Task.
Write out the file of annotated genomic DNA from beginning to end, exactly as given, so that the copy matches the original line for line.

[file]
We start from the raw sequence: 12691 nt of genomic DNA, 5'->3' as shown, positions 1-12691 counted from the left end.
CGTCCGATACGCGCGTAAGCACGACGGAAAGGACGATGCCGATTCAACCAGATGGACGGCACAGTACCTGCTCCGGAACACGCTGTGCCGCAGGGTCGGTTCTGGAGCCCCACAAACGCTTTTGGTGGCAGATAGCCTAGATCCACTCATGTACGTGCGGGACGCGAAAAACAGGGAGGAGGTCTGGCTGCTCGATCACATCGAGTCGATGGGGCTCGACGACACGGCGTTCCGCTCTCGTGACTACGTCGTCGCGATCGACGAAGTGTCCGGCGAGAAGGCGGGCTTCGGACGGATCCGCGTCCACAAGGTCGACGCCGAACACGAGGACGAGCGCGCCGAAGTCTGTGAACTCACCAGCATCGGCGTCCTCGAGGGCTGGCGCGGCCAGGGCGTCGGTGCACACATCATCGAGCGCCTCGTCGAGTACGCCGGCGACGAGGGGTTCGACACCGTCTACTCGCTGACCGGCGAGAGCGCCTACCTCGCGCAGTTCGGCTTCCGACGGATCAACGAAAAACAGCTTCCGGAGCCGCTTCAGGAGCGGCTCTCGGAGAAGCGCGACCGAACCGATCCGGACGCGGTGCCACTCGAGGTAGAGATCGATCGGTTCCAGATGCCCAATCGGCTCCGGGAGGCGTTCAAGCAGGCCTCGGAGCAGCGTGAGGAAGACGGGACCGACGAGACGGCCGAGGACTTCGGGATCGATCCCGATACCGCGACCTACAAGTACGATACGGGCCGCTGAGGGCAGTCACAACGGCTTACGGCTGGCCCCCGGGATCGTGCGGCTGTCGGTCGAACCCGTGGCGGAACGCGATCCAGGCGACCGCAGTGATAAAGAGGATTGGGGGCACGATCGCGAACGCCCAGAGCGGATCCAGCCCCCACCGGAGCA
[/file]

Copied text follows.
We start from the raw sequence: 12691 nt of genomic DNA, 5'->3' as shown, positions 1-12691 counted from the left end.
CGTCCGATACGCGCGTAAGCACGACGGAAAGGACGATGCCGATTCAACCAGATGGACGGCACAGTACCTGCTCCGGAACACGCTGTGCCGCAGGGTCGGTTCTGGAGCCCCACAAACGCTTTTGGTGGCAGATAGCCTAGATCCACTCATGTACGTGCGGGACGCGAAAAACAGGGAGGAGGTCTGGCTGCTCGATCACATCGAGTCGATGGGGCTCGACGACACGGCGTTCCGCTCTCGTGACTACGTCGTCGCGATCGACGAAGTGTCCGGCGAGAAGGCGGGCTTCGGACGGATCCGCGTCCACAAGGTCGACGCCGAACACGAGGACGAGCGCGCCGAAGTCTGTGAACTCACCAGCATCGGCGTCCTCGAGGGCTGGCGCGGCCAGGGCGTCGGTGCACACATCATCGAGCGCCTCGTCGAGTACGCCGGCGACGAGGGGTTCGACACCGTCTACTCGCTGACCGGCGAGAGCGCCTACCTCGCGCAGTTCGGCTTCCGACGGATCAACGAAAAACAGCTTCCGGAGCCGCTTCAGGAGCGGCTCTCGGAGAAGCGCGACCGAACCGATCCGGACGCGGTGCCACTCGAGGTAGAGATCGATCGGTTCCAGATGCCCAATCGGCTCCGGGAGGCGTTCAAGCAGGCCTCGGAGCAGCGTGAGGAAGACGGGACCGACGAGACGGCCGAGGACTTCGGGATCGATCCCGATACCGCGACCTACAAGTACGATACGGGCCGCTGAGGGCAGTCACAACGGCTTACGGCTGGCCCCCGGGATCGTGCGGCTGTCGGTCGAACCCGTGGCGGAACGCGATCCAGGCGACCGCAGTGATAAAGAGGATTGGGGGCACGATCGCGAACGCCCAGAGCGGATCCAGCCCCCACCGGAGCA